By John DeFore
A flurry of action regarding a chemical called bisphenol-A, or BPA, broke out last week after word leaked that Canada’s chemical review board was set to deem the substance toxic. Though its name is exotic, the plastic material itself is commonplace, used to make clear polycarbonate bottles that are highly durable, perfect for baby formula or sporting gear. It also turns up in dental sealants, the liners of food cans and many other household products. Studies have suggested that under certain conditions, BPA degrades or leaches into the surrounding liquid or food. When formula is poured into a polycarbonate bottle while still hot, for instance — BPA can migrate into the liquid. While groups like the National Institutes of Health have stopped short of attributing health risks to the chemical, Canadian announcements assert: “Based on the results of our assessment some laboratory studies on animals suggest that bisphenol A at low levels of exposure can affect neural development and behavior when the animals are exposed in very early life.”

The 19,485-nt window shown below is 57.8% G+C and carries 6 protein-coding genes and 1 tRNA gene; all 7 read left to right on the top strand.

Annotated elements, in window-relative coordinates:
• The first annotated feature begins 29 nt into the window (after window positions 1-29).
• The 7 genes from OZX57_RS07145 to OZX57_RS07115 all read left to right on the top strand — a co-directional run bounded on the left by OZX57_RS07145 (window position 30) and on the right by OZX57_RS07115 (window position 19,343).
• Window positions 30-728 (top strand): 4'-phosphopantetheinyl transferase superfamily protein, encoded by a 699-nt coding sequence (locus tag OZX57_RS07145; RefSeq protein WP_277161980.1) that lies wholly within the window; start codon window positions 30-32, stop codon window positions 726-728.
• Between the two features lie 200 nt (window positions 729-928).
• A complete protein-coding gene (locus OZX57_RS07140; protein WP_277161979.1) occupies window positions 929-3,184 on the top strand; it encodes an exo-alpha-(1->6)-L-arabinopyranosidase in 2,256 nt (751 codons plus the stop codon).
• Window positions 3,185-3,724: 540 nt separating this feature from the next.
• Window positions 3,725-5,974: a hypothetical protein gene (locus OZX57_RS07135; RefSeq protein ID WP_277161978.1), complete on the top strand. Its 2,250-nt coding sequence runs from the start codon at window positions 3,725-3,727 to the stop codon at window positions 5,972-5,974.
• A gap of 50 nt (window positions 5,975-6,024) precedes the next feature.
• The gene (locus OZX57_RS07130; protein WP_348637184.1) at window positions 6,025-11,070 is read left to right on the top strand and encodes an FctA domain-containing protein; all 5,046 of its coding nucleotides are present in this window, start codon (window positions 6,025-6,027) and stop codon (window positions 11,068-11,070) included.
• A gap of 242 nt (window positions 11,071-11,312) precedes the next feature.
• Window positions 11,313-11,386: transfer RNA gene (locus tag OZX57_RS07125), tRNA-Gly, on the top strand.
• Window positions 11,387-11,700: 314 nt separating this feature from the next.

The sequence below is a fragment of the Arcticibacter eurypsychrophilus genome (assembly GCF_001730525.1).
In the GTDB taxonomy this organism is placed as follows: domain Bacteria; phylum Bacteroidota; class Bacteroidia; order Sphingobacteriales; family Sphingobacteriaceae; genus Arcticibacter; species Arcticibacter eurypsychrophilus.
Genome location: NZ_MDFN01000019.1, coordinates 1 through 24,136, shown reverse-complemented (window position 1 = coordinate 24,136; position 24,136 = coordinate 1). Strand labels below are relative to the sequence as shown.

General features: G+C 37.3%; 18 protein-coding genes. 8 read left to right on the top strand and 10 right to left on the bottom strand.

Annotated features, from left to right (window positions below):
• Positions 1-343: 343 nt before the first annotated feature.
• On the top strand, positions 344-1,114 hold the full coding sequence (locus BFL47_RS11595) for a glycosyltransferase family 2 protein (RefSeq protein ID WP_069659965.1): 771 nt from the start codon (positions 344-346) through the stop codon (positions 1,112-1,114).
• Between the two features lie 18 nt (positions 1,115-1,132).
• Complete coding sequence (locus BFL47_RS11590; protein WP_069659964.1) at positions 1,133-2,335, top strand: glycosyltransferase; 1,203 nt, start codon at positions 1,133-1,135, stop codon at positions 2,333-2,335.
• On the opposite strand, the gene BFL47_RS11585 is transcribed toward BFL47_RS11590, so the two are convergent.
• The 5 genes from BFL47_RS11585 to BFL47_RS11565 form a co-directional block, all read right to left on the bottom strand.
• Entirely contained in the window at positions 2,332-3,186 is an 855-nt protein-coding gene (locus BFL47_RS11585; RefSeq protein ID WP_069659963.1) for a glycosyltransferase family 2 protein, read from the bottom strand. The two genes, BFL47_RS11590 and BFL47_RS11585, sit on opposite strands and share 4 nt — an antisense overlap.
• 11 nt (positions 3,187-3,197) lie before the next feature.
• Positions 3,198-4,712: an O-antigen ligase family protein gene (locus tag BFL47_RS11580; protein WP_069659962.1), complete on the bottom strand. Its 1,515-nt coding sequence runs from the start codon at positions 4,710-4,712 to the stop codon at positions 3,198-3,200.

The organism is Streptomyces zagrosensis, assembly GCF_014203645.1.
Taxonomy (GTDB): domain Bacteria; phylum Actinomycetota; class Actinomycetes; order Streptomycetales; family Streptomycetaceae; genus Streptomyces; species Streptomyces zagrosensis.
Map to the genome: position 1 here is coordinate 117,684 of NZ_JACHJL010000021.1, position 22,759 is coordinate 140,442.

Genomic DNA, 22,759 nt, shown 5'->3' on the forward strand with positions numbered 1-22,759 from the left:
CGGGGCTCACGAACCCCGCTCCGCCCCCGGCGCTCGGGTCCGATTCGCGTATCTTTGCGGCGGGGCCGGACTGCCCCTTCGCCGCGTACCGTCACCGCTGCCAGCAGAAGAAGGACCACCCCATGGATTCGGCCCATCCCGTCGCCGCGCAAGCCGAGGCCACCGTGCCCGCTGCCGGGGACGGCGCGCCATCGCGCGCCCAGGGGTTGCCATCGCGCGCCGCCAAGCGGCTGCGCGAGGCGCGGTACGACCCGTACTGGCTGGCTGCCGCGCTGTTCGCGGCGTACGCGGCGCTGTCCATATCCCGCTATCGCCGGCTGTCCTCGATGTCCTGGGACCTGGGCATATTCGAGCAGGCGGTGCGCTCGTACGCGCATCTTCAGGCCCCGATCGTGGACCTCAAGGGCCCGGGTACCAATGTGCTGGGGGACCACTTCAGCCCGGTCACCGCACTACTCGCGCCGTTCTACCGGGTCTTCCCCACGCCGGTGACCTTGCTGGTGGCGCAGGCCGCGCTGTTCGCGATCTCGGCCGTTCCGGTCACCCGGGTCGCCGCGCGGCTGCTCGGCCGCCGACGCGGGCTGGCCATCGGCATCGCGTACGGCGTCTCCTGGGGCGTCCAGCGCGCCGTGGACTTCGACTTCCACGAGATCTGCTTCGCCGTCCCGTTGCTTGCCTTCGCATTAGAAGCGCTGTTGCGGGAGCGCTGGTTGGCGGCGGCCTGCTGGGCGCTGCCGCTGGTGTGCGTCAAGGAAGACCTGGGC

As a result of the publicity, companies such as Nalgene (maker of sports water bottles) and Playtex (maker of baby bottles) quickly announced they will stop using BPA in their products, though Nalgene maintains on its website that studies on the dangers of BPA are inconclusive or even support its continued use.
Now, New York Senator Charles Schumer has announced plans to introduce a bill banning the substance and funding a campaign to inform the public of its risks. Shumer expressed frustraton that the U.S. Federal Drug Administration had signed off on BPA as a safe product, despite studies showing it may interfere with human hormones and other functions.
“At best FDA gave Americans a false sense of comfort about a questionable substance,” Schumer told the Associated Press. “At worst, they put millions of Americans directly at risk.”
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